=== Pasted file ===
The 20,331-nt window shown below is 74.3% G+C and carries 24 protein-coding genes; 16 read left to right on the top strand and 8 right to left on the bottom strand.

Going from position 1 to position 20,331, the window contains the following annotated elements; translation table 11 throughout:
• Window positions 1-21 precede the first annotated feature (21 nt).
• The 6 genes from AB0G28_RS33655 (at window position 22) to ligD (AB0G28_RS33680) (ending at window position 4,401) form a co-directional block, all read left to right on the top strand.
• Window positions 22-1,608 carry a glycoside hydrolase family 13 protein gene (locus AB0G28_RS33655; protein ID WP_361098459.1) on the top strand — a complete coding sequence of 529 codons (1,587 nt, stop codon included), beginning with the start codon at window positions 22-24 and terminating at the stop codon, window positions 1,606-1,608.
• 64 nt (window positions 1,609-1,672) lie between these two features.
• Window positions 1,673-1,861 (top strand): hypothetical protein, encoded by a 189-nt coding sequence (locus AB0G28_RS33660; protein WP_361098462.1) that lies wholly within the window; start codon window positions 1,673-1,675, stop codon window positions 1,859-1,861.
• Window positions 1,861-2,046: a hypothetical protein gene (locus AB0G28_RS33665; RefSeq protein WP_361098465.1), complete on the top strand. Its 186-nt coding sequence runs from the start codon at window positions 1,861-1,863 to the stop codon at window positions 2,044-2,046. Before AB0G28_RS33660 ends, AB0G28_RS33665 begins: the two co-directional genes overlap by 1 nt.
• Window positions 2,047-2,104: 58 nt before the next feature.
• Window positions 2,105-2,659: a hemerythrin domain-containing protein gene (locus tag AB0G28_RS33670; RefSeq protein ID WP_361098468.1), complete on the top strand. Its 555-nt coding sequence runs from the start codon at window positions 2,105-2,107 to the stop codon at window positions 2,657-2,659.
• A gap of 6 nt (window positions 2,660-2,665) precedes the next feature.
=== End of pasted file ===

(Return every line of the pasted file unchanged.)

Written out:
The 20,331-nt window shown below is 74.3% G+C and carries 24 protein-coding genes; 16 read left to right on the top strand and 8 right to left on the bottom strand.

Going from position 1 to position 20,331, the window contains the following annotated elements; translation table 11 throughout:
• Window positions 1-21 precede the first annotated feature (21 nt).
• The 6 genes from AB0G28_RS33655 (at window position 22) to ligD (AB0G28_RS33680) (ending at window position 4,401) form a co-directional block, all read left to right on the top strand.
• Window positions 22-1,608 carry a glycoside hydrolase family 13 protein gene (locus AB0G28_RS33655; protein ID WP_361098459.1) on the top strand — a complete coding sequence of 529 codons (1,587 nt, stop codon included), beginning with the start codon at window positions 22-24 and terminating at the stop codon, window positions 1,606-1,608.
• 64 nt (window positions 1,609-1,672) lie between these two features.
• Window positions 1,673-1,861 (top strand): hypothetical protein, encoded by a 189-nt coding sequence (locus AB0G28_RS33660; protein WP_361098462.1) that lies wholly within the window; start codon window positions 1,673-1,675, stop codon window positions 1,859-1,861.
• Window positions 1,861-2,046: a hypothetical protein gene (locus AB0G28_RS33665; RefSeq protein WP_361098465.1), complete on the top strand. Its 186-nt coding sequence runs from the start codon at window positions 1,861-1,863 to the stop codon at window positions 2,044-2,046. Before AB0G28_RS33660 ends, AB0G28_RS33665 begins: the two co-directional genes overlap by 1 nt.
• Window positions 2,047-2,104: 58 nt before the next feature.
• Window positions 2,105-2,659: a hemerythrin domain-containing protein gene (locus tag AB0G28_RS33670; RefSeq protein ID WP_361098468.1), complete on the top strand. Its 555-nt coding sequence runs from the start codon at window positions 2,105-2,107 to the stop codon at window positions 2,657-2,659.
• A gap of 6 nt (window positions 2,660-2,665) precedes the next feature.